Matthew Keys’ Hacking Conviction May Not Survive an Appeal
The conviction of former Reuters employee Matthew Keys on hacking charges this week has renewed focus on a controversial federal law that many say prosecutors are using incorrectly and too broadly to inflate cases and trump up charges.
The Computer Fraud and Abuse Act, or CFAA, is a federal law that was designed to target malicious hackers who obtain unauthorized access to protected computers. But judges have used it in a number of controversial cases to, for example, prosecute and convict a woman for violating MySpace’s user agreement, and to convict a former Korn/Ferry International employee for violating his employer’s computer use policy. It was also used to indict internet activist Aaron Swartz for downloading scholarly articles that he was authorized to access.
The CFAA is back in the news this week after a judge used it to convict former Reuters social media editor Matthew Keys for conspiring with members of Anonymous in a hack against the Tribune Company, one of his previous employers. Keys faces a possible maximum prison sentence of 25 years for his involvement in the hack, although he’s likely to get much less—between six months and three years—given his lack of a past criminal record and the various other elements that judges use to calculate sentences.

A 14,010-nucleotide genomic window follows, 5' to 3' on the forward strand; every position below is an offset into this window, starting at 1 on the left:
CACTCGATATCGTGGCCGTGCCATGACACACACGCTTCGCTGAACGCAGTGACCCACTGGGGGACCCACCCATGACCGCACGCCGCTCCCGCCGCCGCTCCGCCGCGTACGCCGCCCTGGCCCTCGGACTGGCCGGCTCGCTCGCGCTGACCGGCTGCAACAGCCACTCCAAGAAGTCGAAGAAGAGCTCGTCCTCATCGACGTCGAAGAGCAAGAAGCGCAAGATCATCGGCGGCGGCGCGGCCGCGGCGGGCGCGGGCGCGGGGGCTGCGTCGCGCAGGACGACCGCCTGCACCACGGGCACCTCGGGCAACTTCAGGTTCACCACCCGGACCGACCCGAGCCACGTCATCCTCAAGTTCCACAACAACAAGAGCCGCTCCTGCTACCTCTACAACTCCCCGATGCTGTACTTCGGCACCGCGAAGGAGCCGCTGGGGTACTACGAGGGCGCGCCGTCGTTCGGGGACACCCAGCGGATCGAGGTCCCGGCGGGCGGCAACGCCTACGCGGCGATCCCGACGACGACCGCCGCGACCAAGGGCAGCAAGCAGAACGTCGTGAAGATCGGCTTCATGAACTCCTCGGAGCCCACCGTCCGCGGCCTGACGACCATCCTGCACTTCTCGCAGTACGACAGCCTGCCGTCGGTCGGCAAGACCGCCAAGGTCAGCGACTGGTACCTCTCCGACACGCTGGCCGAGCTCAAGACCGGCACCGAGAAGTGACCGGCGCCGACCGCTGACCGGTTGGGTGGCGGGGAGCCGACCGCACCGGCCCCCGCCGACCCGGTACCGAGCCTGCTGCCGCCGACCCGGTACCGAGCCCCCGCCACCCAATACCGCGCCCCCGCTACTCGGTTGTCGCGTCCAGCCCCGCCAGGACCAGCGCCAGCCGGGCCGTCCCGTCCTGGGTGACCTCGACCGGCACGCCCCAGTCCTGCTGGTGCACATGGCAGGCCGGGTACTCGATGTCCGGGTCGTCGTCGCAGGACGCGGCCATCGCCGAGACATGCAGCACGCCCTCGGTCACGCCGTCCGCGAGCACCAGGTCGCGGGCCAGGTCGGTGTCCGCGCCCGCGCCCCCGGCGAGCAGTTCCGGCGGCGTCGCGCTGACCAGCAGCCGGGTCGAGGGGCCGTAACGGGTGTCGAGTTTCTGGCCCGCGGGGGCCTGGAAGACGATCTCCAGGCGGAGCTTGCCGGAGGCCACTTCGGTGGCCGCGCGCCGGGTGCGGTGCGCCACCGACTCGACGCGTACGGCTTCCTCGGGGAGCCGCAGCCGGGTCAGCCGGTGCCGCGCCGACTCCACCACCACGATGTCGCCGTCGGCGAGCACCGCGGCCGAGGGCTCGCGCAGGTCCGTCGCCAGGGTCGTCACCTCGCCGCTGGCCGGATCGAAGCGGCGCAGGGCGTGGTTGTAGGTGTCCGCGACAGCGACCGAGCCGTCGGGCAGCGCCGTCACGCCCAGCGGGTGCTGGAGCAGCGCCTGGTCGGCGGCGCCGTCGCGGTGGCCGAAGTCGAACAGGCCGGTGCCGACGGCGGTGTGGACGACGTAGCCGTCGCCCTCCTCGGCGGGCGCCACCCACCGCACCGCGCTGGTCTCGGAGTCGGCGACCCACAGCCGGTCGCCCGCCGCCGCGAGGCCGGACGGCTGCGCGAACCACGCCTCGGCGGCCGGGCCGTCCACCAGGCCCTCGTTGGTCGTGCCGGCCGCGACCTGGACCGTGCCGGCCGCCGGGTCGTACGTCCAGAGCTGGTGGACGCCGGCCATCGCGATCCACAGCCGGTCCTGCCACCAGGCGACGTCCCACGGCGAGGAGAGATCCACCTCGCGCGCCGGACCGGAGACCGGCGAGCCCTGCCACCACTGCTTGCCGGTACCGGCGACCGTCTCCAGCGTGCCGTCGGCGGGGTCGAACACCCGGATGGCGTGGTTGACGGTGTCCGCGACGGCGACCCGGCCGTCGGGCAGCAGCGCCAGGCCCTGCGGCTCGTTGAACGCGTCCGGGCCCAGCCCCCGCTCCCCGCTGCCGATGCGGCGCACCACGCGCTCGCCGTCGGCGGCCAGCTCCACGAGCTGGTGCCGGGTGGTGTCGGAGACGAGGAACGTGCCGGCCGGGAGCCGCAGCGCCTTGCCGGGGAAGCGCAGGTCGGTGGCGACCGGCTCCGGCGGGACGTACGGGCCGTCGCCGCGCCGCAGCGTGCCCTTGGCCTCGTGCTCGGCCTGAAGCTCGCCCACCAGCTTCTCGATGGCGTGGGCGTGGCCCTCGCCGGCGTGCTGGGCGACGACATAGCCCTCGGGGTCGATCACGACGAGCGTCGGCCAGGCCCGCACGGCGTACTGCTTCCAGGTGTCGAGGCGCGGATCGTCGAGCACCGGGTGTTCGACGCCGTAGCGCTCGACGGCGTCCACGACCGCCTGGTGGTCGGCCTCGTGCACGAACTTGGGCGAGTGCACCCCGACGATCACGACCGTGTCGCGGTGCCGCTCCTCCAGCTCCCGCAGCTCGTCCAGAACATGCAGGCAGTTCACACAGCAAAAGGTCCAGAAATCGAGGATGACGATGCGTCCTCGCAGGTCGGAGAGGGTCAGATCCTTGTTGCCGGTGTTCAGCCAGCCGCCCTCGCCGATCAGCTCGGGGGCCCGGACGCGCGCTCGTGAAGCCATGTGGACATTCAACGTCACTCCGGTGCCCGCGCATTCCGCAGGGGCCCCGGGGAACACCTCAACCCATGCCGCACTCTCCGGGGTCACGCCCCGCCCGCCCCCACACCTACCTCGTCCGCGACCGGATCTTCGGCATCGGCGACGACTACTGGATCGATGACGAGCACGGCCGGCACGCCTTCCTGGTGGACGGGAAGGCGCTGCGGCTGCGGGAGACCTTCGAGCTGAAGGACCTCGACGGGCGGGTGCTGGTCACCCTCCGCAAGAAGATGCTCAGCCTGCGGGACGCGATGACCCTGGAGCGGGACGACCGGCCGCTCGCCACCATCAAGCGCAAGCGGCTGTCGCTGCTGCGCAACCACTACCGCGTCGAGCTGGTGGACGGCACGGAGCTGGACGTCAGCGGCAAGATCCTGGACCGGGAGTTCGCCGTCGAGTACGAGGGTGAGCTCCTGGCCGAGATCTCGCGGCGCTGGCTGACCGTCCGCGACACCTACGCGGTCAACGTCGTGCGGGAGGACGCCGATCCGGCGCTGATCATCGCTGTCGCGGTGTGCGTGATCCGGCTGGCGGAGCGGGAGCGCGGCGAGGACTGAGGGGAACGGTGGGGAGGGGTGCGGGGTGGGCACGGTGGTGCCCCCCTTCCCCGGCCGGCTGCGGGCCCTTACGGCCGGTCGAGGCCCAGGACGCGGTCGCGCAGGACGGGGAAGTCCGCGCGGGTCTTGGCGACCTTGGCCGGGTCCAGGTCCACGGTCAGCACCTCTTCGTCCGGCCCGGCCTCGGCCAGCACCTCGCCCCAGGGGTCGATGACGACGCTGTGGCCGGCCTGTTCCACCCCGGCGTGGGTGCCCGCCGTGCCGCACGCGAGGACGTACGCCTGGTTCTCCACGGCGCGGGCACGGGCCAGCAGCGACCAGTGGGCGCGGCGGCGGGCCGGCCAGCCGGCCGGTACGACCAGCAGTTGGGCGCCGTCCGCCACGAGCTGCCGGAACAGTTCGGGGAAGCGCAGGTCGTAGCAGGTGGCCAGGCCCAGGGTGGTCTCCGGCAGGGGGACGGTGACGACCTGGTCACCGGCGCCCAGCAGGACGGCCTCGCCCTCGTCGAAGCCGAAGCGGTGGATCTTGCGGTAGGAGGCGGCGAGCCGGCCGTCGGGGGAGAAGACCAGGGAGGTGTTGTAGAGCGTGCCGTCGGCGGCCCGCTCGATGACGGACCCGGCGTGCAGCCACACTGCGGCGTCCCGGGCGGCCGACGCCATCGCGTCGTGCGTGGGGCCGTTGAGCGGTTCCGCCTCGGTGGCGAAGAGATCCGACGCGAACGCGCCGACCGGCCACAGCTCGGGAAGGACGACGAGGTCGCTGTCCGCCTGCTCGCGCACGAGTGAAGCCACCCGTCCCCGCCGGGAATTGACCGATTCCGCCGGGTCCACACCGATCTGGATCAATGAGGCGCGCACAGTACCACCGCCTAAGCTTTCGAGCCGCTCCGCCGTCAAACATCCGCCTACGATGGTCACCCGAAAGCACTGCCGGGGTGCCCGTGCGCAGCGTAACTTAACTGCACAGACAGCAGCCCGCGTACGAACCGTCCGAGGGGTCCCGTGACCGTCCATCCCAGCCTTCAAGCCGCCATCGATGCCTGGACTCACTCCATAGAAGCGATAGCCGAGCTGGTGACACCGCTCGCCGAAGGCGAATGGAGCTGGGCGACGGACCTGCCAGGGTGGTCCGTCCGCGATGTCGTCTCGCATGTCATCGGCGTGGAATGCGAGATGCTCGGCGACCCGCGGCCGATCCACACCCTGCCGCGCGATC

Regardless of this, his conviction is complicated by what his lawyers say was the government’s wrongful and deceptive use of irrelevant losses to assess damage to the victim. They say Keys was charged under one provision of the CFAA—causing unauthorized damage to a protected computer—but prosecutors then calculated losses for activity that were unrelated to this charge and that caused no damage to a computer.
They say the government did this in order to inflate the losses and elevate Keys’ computer crime from a mere misdemeanor to a felony. The CFAA requires a minimum of $5,000 in losses to qualify as a felony.
The Tribune Company and prosecutors have alleged losses of more than $900,000, which they arrived at by calculating man-hours it took for its workers to respond not only to the breach, but also to taunting emails that Keys sent to his former Tribune Company colleagues. But Tor Ekeland, lead defense attorney for Keys, says the email activity has been wrongly lumped with the breach of a Tribune server. Sending a handful of harassing emails to someone doesn’t qualify as a hack, nor did it damage or impair Tribune computers.